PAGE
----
We provided the most comprehensive description of the species present across the region enabling us to examine how well local species are represented within the current marine reserves. Of the 674 species examined, 98.2% had less than 10% of their habitat included within the no-take areas, while more than a third of these (227 species) had less than 2% of their habitat included.
Into the abyss
Few industries in this region operate in depths greater than 200 metres. Therefore, the habitats and biodiversity most at risk are those exposed to human activity on the continental shelf, at these shallower depths.
However, the research also found that three-quarters of the no-take marine reserves are sited over a deep abyssal plain and continental rise within the Argo-Rowley Terrace (3,000-6,000m deep). These habitats are unnecessarily over-represented (85% of the abyss is protected), as their remoteness and extreme depth make them logistically and financially unattractive for petroleum or mineral extraction anyway.
Proposed multiple-use zones in Commonwealth waters provide some much-needed extra representation of the continental shelf (0-200m depth). However, all mining activities and most commercial fishing activities are permissible pending approval. This means that the management of these multiple-use zones will require some serious consideration to ensure they are effective.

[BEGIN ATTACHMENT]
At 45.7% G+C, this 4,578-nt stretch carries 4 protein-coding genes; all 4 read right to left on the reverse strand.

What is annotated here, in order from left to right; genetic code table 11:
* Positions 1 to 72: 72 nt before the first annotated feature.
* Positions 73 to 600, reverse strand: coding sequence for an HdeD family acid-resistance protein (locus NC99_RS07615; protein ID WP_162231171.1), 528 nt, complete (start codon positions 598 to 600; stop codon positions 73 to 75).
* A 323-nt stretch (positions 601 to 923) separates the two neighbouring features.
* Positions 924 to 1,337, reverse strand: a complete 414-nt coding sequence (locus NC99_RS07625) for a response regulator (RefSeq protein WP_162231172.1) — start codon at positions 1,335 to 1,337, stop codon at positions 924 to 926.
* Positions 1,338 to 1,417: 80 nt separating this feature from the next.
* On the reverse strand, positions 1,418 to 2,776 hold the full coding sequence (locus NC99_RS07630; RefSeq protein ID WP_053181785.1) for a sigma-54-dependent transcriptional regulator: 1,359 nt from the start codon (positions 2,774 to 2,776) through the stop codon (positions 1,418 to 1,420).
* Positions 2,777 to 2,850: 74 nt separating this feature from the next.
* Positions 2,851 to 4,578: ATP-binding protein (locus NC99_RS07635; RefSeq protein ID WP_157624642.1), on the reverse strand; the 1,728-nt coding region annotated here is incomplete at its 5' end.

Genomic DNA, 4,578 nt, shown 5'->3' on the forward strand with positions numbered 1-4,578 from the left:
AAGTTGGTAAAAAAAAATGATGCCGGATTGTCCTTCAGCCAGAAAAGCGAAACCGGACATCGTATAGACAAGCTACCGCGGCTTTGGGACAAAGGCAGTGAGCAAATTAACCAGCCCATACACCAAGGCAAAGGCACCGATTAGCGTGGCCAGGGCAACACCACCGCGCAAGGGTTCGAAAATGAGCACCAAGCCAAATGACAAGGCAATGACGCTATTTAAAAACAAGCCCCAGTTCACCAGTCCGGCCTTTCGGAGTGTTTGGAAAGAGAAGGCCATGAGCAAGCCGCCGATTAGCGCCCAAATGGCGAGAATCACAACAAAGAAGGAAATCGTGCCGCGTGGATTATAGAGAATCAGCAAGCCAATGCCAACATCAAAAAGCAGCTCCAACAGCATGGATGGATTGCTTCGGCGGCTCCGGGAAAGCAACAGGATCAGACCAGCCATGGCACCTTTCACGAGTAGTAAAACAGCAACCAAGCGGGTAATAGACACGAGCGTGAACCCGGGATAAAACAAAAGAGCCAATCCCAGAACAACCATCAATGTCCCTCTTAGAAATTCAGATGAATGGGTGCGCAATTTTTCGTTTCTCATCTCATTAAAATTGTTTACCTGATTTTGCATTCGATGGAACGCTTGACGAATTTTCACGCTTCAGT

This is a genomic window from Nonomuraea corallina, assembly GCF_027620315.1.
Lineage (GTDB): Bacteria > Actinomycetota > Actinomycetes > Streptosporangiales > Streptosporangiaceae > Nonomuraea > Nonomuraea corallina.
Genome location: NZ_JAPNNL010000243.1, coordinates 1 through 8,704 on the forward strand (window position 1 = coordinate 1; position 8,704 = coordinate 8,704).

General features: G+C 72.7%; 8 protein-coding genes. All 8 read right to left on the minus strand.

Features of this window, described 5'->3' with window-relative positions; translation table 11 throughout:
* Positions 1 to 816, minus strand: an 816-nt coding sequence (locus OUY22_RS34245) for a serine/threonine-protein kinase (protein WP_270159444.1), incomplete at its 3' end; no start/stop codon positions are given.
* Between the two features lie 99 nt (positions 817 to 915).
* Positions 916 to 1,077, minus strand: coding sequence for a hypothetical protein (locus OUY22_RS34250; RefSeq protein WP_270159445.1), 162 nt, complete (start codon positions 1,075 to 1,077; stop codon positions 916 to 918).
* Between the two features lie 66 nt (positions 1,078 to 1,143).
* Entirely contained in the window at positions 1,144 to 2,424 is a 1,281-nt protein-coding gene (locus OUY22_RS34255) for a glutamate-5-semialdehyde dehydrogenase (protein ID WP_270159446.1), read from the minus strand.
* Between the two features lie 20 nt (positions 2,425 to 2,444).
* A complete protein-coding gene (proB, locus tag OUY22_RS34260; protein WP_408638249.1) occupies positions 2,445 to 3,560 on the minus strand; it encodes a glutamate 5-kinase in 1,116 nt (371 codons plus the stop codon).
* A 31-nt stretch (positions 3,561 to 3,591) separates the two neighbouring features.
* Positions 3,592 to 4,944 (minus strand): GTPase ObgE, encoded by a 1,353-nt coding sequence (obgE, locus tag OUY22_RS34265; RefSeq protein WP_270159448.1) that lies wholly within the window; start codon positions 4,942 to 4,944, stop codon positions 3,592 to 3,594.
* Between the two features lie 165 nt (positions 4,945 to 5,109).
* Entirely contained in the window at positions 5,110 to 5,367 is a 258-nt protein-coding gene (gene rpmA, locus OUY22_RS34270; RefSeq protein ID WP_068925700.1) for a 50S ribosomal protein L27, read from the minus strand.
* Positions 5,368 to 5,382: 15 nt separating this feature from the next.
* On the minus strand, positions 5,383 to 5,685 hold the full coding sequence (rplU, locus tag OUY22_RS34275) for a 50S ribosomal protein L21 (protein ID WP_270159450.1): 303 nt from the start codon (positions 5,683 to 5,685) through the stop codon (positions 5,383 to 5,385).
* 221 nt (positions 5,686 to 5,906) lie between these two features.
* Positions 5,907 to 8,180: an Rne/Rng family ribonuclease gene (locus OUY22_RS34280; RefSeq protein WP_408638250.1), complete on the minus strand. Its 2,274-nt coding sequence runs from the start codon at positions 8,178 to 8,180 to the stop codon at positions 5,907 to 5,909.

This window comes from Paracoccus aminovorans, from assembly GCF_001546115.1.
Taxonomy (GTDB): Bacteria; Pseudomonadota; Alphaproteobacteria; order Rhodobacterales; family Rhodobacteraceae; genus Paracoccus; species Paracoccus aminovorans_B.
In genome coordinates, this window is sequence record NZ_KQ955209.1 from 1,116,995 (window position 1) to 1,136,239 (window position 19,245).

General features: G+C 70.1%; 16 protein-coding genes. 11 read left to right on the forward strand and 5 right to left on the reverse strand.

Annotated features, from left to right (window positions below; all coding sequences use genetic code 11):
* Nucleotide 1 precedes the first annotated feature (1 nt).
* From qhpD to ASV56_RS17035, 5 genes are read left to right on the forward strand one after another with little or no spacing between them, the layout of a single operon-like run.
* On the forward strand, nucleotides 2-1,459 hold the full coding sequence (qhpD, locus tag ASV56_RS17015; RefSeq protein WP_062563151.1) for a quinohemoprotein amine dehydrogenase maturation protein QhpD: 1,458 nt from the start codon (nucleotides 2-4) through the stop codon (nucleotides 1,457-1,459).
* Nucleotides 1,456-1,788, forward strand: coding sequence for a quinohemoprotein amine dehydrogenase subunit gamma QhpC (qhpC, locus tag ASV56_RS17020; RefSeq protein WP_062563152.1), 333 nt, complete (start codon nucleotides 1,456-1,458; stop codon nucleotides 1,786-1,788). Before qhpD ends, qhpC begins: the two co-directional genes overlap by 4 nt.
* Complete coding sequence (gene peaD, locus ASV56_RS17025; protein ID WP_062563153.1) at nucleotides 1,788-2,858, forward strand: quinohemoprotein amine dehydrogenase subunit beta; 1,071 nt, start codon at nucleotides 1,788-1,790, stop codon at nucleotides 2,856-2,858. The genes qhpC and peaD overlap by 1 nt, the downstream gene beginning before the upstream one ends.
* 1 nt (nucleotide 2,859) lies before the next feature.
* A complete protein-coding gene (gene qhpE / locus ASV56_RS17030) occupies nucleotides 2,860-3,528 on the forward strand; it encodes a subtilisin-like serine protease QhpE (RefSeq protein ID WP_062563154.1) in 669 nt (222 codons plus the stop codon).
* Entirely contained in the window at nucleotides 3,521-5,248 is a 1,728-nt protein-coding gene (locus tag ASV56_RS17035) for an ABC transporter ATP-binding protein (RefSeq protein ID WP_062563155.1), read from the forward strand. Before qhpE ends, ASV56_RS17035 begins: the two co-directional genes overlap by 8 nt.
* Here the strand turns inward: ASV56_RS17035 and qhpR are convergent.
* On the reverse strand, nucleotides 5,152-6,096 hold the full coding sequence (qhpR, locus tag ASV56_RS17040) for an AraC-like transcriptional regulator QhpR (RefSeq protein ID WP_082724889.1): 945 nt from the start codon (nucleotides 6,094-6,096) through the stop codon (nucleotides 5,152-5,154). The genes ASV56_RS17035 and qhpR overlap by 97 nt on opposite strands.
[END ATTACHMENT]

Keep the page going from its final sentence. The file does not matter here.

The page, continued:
A win for conservation and industry
An imbalance in marine reserve representation can be driven by governments wanting to minimise socio-economic costs. But it doesn’t have to be one or the other.
Our research has shown that better zoning options can maximise the number of species while still keeping losses to industry very low. Our results show that the 10% biodiversity conservation targets could be met with estimated losses of only 4.9% of area valuable to the petroleum industry and 7.2% loss to the fishing industry (in terms of total catch in kg).
Management plans for the Commonwealth marine reserves are under review and changes that deliver win-win outcomes, like the ones we have found, should be considered.
We have shown how no-take areas in northwest Australia could either be extended or redesigned to ensure the region’s biodiversity is adequately represented. The cost-benefit analysis used is flexible and provides several alternative reserve designs. This allows for open and transparent discussions to ensure we find the best balance between conservation and industry.
Cordelia Moore, Research Associate, Curtin University; Ben Radford, Research scientist, Australian Institute of Marine Science; Clay Bryce, Senior Project Manager; Hugh Possingham, Director ARC Centre of Excellence for Environmental Decisions, The University of Queensland; Oliver Berry, Senior Research Scientist, CSIRO, and Romola Stewart, Adjunct Research Fellow, The University of Queensland